It’s that time of the year. The holidays are just around the corner and in the true spirit of Christmas, I decided to get myself a brand new computer. With sadness in my heart, I depart from the workstation that got me through 5 years of University. It is only now that I realize that Microsoft has never gotten a hold of the little bugger. It looks like Arch Linux has served me well throughout the years. That is quite an accomplishment. But let us not dwell on what Operating System you should, or should not, use. Way to philosophical for this post.
I choose components based on four criteria: silence > performance > reliability > linux compatibility. The first determines the case, cooler and fans. The second means using an Intel CPU. The third dictates a workstation motherboard and quality PSU. The fourth ultimately boils down to an Nvidia GPU. Taking these constraints into account, I got the following list of components:
- Case: Fractal Design R5
- Fans: 3x Noctua AF-14 PWM fans
- PSU: Seasonic Platinum 660W
- MB: Asus Z-97 WS
- CPU: Intel i7 4970
- Cooler: Noctua U12S
- RAM: Kingston HyperX Fury 2x8GB
- SSD: Samsung 850 Pro 256 GB
- Graphics: Asus 970GTX STRIX
- Optical Drive: Asus BC-12D2HT
To build or not to build? Instead of ordering a computer from the likes of Dell or Hewlett-Packet, I figured a true engineer simply assembles his own. With nothing but a screw driver and the basic building blocks, I relived my childhood years wasted on Lego.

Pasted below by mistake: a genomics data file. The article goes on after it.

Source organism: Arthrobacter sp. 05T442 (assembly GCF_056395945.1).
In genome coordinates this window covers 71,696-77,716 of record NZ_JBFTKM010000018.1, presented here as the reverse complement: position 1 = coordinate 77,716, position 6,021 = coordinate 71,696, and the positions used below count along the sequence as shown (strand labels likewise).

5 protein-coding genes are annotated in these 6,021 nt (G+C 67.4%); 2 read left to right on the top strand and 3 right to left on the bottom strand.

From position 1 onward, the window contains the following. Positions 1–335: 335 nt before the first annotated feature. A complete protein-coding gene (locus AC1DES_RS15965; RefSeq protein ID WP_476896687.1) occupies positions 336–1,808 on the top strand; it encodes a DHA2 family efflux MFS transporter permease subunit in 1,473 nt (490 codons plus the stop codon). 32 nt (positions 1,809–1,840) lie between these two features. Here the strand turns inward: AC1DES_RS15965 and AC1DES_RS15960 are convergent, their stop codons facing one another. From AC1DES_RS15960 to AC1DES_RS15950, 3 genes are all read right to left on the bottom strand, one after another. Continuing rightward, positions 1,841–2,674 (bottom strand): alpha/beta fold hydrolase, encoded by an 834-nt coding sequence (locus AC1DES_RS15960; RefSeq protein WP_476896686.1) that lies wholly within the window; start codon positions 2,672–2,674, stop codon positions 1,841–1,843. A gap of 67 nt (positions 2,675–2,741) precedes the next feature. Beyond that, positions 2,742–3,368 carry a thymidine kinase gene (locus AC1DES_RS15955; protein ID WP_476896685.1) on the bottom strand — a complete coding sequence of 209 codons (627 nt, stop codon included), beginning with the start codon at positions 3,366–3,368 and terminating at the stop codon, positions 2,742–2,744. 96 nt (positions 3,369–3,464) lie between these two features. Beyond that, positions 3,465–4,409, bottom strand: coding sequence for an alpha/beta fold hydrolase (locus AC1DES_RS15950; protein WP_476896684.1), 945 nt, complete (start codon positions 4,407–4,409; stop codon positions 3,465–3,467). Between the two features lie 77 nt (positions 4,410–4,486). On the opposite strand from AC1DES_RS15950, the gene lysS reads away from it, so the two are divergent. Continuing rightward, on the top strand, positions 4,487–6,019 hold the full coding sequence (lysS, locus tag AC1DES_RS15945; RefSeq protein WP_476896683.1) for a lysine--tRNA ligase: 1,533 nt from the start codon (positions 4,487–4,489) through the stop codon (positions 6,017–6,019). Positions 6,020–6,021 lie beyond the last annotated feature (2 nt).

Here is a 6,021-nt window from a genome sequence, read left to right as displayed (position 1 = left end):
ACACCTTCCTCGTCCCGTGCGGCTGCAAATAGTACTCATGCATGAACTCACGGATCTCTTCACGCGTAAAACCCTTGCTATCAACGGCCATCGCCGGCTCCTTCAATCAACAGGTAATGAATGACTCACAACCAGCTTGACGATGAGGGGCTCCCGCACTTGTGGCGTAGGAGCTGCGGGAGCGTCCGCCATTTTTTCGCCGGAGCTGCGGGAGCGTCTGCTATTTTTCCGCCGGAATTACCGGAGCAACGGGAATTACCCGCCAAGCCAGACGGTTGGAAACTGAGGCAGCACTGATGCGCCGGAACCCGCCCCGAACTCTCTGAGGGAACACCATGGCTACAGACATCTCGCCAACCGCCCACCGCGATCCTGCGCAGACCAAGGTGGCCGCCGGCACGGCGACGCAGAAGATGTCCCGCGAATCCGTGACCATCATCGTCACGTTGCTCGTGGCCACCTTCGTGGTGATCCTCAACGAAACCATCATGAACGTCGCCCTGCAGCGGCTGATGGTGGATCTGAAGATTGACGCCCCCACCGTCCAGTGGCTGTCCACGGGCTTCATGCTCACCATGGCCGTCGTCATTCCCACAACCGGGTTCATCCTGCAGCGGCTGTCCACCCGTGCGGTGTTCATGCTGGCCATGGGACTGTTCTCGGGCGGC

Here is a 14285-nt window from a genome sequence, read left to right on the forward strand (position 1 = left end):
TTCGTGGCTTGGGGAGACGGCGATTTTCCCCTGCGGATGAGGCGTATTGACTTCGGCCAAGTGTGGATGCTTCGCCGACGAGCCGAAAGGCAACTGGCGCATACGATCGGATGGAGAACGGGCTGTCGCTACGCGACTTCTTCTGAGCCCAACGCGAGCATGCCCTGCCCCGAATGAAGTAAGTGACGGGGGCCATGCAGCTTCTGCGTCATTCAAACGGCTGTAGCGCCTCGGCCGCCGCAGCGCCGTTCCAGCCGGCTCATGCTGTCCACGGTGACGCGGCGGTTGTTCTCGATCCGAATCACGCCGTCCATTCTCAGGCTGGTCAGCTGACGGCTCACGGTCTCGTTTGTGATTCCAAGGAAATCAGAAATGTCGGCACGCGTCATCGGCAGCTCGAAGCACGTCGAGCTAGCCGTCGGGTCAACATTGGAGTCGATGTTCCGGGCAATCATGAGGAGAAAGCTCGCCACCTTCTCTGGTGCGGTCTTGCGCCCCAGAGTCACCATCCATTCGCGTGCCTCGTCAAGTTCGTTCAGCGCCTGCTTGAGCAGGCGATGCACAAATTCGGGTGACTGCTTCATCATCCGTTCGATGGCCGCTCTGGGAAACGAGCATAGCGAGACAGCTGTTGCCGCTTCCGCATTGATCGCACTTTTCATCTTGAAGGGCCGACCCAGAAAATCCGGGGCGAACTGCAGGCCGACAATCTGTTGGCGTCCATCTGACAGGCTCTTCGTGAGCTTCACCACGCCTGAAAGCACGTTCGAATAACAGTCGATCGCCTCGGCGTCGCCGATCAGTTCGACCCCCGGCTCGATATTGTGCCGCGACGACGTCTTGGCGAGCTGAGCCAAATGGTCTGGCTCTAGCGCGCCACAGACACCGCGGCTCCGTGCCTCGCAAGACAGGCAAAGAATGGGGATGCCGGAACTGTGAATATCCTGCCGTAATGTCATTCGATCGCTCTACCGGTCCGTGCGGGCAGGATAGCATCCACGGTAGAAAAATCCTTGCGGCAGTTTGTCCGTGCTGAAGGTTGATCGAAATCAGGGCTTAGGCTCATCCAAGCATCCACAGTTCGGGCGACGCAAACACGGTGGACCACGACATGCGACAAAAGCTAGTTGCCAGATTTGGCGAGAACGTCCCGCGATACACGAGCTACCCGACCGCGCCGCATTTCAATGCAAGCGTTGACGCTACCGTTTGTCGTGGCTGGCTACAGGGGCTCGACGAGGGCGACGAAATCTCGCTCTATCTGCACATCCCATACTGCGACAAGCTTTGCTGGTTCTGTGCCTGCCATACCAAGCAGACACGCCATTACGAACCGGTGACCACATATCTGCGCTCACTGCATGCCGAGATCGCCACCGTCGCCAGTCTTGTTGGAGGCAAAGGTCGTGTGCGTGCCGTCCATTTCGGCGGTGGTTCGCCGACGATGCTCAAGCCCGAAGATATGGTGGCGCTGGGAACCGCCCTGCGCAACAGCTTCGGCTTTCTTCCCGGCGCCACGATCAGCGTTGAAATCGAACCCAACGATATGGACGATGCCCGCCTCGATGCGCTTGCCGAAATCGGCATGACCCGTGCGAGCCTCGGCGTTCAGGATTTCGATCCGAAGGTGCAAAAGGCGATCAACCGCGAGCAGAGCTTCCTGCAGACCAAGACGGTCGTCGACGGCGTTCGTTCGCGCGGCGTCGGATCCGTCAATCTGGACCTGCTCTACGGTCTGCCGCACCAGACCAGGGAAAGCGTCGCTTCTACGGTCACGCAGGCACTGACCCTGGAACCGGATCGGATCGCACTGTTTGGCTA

After hours of reading manuals - yes, some people do read them - I puzzled all the pieces together right in time for dinner. I held my breath. Would it boot or would it explode in my face? After powering up, lights started blinking. That’s always a good sign. As it turns out, I did get most of it right from the beginning. A complete check-up revealed that I did not correctly wire the front audio connectors. Who needs those when you have a dedicated hi-fi system right? Other than that, no malfunction of any sorts. A job well done.
I was pleased to hear that the system is dead-silent. No whining of the sorts. Got a little worried that the graphics card would make too much noise. Turns out that at normal duty the fan does not spin at all. What I really liked is that you can now configure the fan speeds in the UEFI. Using Arch Linux, I was rather annoyed that until now everything was managed at OS level. Set the fans to run steady and strong at 500 PWM to keep things cool. To wrap things up, here’s a picture of the finished workstation: